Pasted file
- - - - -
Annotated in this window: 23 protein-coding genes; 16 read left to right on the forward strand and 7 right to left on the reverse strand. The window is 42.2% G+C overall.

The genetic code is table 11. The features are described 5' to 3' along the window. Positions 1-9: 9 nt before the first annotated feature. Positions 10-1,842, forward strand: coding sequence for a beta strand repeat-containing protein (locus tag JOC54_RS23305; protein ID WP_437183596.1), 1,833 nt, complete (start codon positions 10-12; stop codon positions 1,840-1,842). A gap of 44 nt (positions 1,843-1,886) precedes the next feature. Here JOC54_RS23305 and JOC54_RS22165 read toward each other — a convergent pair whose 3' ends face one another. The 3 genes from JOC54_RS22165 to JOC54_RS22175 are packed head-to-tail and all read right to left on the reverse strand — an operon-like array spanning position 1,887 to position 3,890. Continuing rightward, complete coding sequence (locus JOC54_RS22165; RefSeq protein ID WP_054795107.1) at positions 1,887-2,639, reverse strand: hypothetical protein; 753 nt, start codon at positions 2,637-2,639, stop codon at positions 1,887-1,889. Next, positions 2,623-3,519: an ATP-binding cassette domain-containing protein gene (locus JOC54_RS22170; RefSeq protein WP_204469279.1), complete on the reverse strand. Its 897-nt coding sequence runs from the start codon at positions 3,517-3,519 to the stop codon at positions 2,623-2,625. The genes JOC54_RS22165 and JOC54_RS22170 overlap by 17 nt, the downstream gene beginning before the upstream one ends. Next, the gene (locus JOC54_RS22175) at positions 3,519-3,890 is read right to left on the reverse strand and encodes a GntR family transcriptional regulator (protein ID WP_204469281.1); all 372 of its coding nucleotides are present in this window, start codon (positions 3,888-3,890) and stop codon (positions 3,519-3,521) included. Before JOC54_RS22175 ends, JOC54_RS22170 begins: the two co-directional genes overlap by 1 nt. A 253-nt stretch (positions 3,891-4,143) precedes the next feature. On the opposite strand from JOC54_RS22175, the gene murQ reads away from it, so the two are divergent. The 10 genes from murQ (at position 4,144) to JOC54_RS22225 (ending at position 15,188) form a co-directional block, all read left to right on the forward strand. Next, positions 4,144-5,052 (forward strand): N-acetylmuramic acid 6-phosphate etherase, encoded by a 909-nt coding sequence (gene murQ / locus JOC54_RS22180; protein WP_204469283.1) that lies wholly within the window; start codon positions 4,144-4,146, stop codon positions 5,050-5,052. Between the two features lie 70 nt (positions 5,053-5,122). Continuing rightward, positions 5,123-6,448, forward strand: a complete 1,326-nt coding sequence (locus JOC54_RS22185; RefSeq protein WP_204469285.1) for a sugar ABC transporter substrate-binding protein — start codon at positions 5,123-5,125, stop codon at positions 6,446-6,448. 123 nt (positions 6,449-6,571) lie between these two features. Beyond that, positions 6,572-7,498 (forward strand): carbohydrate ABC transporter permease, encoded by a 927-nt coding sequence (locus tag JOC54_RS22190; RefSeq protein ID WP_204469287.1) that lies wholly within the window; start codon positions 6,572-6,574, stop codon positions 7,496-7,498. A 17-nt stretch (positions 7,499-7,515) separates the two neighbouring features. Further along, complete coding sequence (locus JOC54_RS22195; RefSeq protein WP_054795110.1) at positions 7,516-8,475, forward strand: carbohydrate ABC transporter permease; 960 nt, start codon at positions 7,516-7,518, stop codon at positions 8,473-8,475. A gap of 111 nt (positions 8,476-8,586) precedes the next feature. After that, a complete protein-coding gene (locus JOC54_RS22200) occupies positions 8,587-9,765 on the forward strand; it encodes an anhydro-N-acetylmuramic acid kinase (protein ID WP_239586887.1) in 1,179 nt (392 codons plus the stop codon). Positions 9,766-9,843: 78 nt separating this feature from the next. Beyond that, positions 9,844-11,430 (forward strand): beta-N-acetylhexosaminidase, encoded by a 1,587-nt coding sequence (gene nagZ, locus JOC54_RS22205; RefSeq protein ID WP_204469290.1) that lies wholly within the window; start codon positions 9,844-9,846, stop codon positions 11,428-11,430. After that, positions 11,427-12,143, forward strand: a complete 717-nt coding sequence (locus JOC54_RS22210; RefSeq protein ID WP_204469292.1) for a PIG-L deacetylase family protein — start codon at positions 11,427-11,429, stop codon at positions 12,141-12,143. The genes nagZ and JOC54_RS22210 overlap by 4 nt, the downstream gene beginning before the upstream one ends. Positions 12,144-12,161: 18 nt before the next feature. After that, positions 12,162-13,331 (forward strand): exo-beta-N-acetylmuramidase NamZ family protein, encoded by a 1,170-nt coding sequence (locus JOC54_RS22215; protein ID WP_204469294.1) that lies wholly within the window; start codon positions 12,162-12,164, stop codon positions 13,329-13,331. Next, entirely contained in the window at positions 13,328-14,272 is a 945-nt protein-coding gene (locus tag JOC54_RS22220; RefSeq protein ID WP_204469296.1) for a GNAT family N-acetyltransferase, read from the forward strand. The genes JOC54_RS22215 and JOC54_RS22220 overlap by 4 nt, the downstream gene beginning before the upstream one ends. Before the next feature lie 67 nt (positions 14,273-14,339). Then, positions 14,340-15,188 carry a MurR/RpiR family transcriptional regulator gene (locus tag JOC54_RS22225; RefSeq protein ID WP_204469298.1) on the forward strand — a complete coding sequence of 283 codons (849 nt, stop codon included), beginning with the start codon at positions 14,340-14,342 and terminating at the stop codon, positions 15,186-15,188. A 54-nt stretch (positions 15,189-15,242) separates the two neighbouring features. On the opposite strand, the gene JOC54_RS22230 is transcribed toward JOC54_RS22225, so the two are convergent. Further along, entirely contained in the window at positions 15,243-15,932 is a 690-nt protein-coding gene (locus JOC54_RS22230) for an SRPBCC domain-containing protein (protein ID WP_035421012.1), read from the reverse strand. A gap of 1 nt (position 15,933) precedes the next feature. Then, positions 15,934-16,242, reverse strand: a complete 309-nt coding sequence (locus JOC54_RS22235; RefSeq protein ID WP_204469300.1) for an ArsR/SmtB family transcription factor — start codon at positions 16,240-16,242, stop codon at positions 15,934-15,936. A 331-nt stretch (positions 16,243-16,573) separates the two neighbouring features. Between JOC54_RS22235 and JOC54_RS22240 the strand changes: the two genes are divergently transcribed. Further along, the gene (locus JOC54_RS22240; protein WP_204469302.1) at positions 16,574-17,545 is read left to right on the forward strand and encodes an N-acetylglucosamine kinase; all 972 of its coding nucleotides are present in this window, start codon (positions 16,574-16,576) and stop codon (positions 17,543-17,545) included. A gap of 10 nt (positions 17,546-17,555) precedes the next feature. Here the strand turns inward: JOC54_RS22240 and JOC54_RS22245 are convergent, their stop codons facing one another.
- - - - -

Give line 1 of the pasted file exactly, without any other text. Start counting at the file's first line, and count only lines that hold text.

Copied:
Annotated in this window: 23 protein-coding genes; 16 read left to right on the forward strand and 7 right to left on the reverse strand. The window is 42.2% G+C overall.